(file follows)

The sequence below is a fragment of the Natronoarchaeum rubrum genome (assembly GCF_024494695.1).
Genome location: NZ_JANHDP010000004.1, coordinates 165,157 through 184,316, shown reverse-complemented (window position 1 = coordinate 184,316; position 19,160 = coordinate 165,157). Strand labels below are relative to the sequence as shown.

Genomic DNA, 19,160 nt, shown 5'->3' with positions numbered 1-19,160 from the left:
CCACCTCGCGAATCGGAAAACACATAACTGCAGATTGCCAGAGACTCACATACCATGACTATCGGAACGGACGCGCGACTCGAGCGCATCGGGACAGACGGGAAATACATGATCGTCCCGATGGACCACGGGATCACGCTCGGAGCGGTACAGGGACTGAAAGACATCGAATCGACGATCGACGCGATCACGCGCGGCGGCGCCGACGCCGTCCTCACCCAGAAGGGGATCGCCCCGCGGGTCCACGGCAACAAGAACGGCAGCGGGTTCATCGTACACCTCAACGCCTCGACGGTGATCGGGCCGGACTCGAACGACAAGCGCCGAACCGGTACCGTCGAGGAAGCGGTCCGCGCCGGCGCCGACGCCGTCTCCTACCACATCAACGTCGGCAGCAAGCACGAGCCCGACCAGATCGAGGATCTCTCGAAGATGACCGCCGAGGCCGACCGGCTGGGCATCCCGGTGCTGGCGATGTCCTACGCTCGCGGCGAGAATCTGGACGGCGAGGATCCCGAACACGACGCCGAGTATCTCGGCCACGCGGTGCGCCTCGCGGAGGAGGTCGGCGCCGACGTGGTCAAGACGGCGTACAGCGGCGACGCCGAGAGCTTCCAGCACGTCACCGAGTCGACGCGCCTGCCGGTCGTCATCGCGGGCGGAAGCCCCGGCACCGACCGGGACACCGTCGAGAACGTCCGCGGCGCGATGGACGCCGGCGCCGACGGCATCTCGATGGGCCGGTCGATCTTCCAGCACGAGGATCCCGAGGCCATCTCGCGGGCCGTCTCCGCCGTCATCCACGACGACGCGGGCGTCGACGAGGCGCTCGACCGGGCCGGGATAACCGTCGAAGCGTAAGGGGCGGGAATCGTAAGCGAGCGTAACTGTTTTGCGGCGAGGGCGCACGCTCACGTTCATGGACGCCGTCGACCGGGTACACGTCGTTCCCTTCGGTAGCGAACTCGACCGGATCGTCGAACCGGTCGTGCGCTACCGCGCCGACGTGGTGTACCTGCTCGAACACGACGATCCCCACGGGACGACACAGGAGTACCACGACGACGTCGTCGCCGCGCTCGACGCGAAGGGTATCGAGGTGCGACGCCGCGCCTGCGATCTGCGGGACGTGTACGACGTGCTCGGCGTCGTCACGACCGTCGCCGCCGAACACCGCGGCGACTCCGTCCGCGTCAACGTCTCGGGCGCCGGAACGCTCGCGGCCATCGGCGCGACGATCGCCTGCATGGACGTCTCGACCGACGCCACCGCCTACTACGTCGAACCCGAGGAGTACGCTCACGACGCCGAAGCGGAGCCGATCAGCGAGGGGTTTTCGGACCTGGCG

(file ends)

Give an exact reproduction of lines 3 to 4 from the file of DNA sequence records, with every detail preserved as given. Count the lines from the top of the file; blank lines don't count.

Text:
Genomic DNA, 19,160 nt, shown 5'->3' with positions numbered 1-19,160 from the left:
CCACCTCGCGAATCGGAAAACACATAACTGCAGATTGCCAGAGACTCACATACCATGACTATCGGAACGGACGCGCGACTCGAGCGCATCGGGACAGACGGGAAATACATGATCGTCCCGATGGACCACGGGATCACGCTCGGAGCGGTACAGGGACTGAAAGACATCGAATCGACGATCGACGCGATCACGCGCGGCGGCGCCGACGCCGTCCTCACCCAGAAGGGGATCGCCCCGCGGGTCCACGGCAACAAGAACGGCAGCGGGTTCATCGTACACCTCAACGCCTCGACGGTGATCGGGCCGGACTCGAACGACAAGCGCCGAACCGGTACCGTCGAGGAAGCGGTCCGCGCCGGCGCCGACGCCGTCTCCTACCACATCAACGTCGGCAGCAAGCACGAGCCCGACCAGATCGAGGATCTCTCGAAGATGACCGCCGAGGCCGACCGGCTGGGCATCCCGGTGCTGGCGATGTCCTACGCTCGCGGCGAGAATCTGGACGGCGAGGATCCCGAACACGACGCCGAGTATCTCGGCCACGCGGTGCGCCTCGCGGAGGAGGTCGGCGCCGACGTGGTCAAGACGGCGTACAGCGGCGACGCCGAGAGCTTCCAGCACGTCACCGAGTCGACGCGCCTGCCGGTCGTCATCGCGGGCGGAAGCCCCGGCACCGACCGGGACACCGTCGAGAACGTCCGCGGCGCGATGGACGCCGGCGCCGACGGCATCTCGATGGGCCGGTCGATCTTCCAGCACGAGGATCCCGAGGCCATCTCGCGGGCCGTCTCCGCCGTCATCCACGACGACGCGGGCGTCGACGAGGCGCTCGACCGGGCCGGGATAACCGTCGAAGCGTAAGGGGCGGGAATCGTAAGCGAGCGTAACTGTTTTGCGGCGAGGGCGCACGCTCACGTTCATGGACGCCGTCGACCGGGTACACGTCGTTCCCTTCGGTAGCGAACTCGACCGGATCGTCGAACCGGTCGTGCGCTACCGCGCCGACGTGGTGTACCTGCTCGAACACGACGATCCCCACGGGACGACACAGGAGTACCACGACGACGTCGTCGCCGCGCTCGACGCGAAGGGTATCGAGGTGCGACGCCGCGCCTGCGATCTGCGGGACGTGTACGACGTGCTCGGCGTCGTCACGACCGTCGCCGCCGAACACCGCGGCGACTCCGTCCGCGTCAACGTCTCGGGCGCCGGAACGCTCGCGGCCATCGGCGCGACGATCGCCTGCATGGACGTCTCGACCGACGCCACCGCCTACTACGTCGAACCCGAGGAGTACGCTCACGACGCCGAAGCGGAGCCGATCAGCGAGGGGTTTTCGGACCTGGCG